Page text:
at contracted intervals a ‘stop time’ convention was used and any individual could state what fire risks they perceived because of the tasks they were engaged with. (Heathcote, in Herbert & Heathcote 1985a.)
The group planned how exactly the ‘fire’ would happen:
It was agreed that a hot stone should go astray, smoulder patiently amid new wicker baskets still wet from forming and weaving, and eventually leap into hot flame. (ibid.)
Again, there was a ‘drama of the mind’:
At each ‘stop time’ moment individuals gave tiny pieces of information which allowed an escalation of danger to be anticipated and experienced as ‘frissons of possibility.’ (ibid.)
The drama reflected another key principle of Dorothy’s work (and another way in which she was always ‘in the same place’): the need for reflection alongside action. (In 1978, she wrote that “every teaching tool I have has been hewn to supply and feed reflection’ on experiences [1978 p.11].) In the ‘fire’ drama, she wrote, the participants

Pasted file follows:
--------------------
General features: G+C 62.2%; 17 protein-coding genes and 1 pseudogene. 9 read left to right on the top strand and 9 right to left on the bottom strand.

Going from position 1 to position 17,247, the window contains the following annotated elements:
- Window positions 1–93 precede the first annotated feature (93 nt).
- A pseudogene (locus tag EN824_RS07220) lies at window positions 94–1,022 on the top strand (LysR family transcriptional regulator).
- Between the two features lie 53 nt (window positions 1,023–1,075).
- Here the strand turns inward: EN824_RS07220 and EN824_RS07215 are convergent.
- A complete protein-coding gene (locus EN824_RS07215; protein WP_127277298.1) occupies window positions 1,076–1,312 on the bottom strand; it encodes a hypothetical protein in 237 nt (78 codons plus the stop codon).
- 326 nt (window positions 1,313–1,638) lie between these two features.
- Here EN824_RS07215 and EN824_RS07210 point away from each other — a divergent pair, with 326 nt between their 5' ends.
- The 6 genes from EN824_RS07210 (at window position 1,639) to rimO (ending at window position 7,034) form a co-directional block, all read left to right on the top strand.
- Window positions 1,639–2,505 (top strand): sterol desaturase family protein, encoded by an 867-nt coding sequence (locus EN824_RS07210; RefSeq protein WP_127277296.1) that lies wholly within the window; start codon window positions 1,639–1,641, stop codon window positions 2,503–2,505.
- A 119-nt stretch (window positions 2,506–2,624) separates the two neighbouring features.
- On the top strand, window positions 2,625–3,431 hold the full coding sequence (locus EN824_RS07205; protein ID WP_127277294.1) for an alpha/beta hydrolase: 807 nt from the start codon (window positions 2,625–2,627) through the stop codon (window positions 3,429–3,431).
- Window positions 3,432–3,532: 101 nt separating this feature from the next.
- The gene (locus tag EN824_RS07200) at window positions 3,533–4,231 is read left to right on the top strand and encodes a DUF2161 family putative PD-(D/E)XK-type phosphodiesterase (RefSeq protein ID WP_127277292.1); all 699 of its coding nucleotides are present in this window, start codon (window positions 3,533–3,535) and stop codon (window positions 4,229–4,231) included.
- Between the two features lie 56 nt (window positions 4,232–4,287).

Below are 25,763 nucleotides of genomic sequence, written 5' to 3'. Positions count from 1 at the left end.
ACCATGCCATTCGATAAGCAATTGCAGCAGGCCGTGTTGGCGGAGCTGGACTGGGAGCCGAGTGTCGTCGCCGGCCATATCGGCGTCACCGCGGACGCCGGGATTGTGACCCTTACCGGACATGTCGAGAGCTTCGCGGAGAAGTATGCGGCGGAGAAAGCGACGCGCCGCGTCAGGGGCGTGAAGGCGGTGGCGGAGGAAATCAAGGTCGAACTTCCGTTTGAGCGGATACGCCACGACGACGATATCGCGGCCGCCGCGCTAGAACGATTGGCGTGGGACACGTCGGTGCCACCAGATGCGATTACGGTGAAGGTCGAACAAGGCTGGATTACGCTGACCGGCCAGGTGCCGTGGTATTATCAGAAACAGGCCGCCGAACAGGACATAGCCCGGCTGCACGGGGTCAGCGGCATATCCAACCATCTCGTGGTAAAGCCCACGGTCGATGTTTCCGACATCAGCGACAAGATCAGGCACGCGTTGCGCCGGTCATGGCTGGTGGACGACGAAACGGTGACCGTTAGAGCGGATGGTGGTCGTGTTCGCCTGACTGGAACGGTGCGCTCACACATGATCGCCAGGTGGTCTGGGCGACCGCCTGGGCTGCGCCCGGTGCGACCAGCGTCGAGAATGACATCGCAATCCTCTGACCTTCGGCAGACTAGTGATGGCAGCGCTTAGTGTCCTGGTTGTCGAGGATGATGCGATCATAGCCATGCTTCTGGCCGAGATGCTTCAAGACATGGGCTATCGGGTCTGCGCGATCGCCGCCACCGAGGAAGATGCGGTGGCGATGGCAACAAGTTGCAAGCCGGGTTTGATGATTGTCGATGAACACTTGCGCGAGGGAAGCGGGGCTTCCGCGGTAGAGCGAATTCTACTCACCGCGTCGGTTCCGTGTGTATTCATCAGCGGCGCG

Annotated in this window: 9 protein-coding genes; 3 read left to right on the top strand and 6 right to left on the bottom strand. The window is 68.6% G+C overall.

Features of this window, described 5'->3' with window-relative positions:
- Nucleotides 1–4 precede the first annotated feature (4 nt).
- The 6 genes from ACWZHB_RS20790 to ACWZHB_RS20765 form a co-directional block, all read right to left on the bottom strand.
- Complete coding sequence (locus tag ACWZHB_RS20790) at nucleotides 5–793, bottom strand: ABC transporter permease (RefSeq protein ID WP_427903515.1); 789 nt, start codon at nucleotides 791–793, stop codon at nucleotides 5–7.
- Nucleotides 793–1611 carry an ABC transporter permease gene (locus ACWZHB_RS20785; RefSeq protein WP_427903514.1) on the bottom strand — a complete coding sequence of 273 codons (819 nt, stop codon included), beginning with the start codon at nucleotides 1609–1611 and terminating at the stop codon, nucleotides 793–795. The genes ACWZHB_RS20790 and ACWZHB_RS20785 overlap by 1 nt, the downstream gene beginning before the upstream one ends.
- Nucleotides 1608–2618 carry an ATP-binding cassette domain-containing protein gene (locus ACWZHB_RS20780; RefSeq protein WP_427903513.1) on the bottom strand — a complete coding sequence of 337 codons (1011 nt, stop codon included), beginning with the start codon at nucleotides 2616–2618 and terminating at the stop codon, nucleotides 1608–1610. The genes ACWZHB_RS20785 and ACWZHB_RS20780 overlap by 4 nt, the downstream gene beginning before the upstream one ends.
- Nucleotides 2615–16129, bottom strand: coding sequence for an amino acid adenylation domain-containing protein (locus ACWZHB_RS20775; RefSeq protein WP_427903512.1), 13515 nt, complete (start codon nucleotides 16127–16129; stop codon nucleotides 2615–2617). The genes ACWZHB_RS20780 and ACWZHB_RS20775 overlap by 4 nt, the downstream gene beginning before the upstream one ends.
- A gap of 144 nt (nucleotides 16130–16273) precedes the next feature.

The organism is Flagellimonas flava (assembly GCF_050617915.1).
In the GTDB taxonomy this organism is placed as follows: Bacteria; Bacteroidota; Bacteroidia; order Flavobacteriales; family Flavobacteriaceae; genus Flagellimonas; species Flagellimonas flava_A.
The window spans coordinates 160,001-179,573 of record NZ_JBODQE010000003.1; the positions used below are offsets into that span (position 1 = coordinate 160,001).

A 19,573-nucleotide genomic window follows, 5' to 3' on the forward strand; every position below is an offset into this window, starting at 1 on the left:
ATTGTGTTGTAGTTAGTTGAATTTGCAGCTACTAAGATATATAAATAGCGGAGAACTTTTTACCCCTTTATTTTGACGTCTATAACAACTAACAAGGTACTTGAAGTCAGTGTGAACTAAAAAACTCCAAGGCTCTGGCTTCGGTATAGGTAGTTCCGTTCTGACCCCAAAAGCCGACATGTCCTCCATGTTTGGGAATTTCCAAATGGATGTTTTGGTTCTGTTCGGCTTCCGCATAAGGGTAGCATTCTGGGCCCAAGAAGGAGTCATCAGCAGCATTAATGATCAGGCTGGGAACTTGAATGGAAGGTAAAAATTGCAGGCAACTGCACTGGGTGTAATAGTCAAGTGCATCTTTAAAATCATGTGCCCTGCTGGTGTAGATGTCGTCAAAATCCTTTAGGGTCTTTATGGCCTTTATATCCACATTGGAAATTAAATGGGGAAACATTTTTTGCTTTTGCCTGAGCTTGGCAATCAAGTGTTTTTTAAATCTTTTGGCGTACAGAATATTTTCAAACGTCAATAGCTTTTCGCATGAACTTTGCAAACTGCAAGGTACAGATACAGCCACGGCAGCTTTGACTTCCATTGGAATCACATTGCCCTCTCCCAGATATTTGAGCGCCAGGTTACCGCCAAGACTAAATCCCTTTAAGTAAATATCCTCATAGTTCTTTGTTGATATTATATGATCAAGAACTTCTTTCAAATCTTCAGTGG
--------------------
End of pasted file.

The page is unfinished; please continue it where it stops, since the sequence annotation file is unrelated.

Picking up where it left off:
create possibility, whilst the spectator within each participant create[s] and own[s] the knowledge arising from the combination of possibility, action, and outcome. At no point do the participants ‘flee the fire’ and hurry through to an ending. Instead they understand and plot the experience of fire danger, as it escalates, until finally they engage with the decisions about choice to leave and the last placement of bodies with considerations of even the last thoughts of such people.
Thus drama can fulfil its true function, namely, the exploration of the affairs of mankind. (Heathcote, in Herbert & Heathcote 1985.)
(1) David Davis 1985: 68; italics in original).
qtd. Herbert 1982: 15